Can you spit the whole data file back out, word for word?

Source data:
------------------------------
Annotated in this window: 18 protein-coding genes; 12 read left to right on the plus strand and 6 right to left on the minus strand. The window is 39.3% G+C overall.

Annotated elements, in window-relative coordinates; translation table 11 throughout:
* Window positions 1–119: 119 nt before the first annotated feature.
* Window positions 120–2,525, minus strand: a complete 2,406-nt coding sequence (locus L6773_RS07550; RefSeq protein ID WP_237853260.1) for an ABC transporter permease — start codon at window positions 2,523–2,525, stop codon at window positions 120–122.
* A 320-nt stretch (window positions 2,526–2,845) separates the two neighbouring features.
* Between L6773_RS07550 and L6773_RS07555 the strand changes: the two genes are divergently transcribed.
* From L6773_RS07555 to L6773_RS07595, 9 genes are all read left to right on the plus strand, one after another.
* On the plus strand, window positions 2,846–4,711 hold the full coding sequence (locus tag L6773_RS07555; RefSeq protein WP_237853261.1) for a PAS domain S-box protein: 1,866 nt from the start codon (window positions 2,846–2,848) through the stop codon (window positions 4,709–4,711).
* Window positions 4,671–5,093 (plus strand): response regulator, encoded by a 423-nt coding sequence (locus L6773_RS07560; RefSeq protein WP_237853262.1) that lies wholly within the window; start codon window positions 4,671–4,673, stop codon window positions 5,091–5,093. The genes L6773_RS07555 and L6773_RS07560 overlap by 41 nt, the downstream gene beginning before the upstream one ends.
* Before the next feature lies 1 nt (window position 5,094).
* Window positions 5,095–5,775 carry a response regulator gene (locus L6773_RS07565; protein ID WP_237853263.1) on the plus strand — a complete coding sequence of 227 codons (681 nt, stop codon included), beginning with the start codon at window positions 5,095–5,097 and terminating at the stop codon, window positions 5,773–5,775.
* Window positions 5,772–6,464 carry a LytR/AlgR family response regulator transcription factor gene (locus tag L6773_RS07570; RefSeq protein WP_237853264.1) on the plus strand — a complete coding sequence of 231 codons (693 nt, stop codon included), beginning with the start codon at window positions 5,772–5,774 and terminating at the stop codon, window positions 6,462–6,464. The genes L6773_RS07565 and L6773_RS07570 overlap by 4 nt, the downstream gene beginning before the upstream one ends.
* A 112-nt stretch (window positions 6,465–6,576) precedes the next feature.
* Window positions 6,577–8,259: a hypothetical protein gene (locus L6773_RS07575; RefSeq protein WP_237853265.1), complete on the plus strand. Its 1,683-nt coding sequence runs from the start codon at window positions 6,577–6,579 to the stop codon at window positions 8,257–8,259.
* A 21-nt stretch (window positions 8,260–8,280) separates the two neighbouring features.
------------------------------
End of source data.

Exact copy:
Annotated in this window: 18 protein-coding genes; 12 read left to right on the plus strand and 6 right to left on the minus strand. The window is 39.3% G+C overall.

Annotated elements, in window-relative coordinates; translation table 11 throughout:
* Window positions 1–119: 119 nt before the first annotated feature.
* Window positions 120–2,525, minus strand: a complete 2,406-nt coding sequence (locus L6773_RS07550; RefSeq protein ID WP_237853260.1) for an ABC transporter permease — start codon at window positions 2,523–2,525, stop codon at window positions 120–122.
* A 320-nt stretch (window positions 2,526–2,845) separates the two neighbouring features.
* Between L6773_RS07550 and L6773_RS07555 the strand changes: the two genes are divergently transcribed.
* From L6773_RS07555 to L6773_RS07595, 9 genes are all read left to right on the plus strand, one after another.
* On the plus strand, window positions 2,846–4,711 hold the full coding sequence (locus tag L6773_RS07555; RefSeq protein WP_237853261.1) for a PAS domain S-box protein: 1,866 nt from the start codon (window positions 2,846–2,848) through the stop codon (window positions 4,709–4,711).
* Window positions 4,671–5,093 (plus strand): response regulator, encoded by a 423-nt coding sequence (locus L6773_RS07560; RefSeq protein WP_237853262.1) that lies wholly within the window; start codon window positions 4,671–4,673, stop codon window positions 5,091–5,093. The genes L6773_RS07555 and L6773_RS07560 overlap by 41 nt, the downstream gene beginning before the upstream one ends.
* Before the next feature lies 1 nt (window position 5,094).
* Window positions 5,095–5,775 carry a response regulator gene (locus L6773_RS07565; protein ID WP_237853263.1) on the plus strand — a complete coding sequence of 227 codons (681 nt, stop codon included), beginning with the start codon at window positions 5,095–5,097 and terminating at the stop codon, window positions 5,773–5,775.
* Window positions 5,772–6,464 carry a LytR/AlgR family response regulator transcription factor gene (locus tag L6773_RS07570; RefSeq protein WP_237853264.1) on the plus strand — a complete coding sequence of 231 codons (693 nt, stop codon included), beginning with the start codon at window positions 5,772–5,774 and terminating at the stop codon, window positions 6,462–6,464. The genes L6773_RS07565 and L6773_RS07570 overlap by 4 nt, the downstream gene beginning before the upstream one ends.
* A 112-nt stretch (window positions 6,465–6,576) precedes the next feature.
* Window positions 6,577–8,259: a hypothetical protein gene (locus L6773_RS07575; RefSeq protein WP_237853265.1), complete on the plus strand. Its 1,683-nt coding sequence runs from the start codon at window positions 6,577–6,579 to the stop codon at window positions 8,257–8,259.
* A 21-nt stretch (window positions 8,260–8,280) separates the two neighbouring features.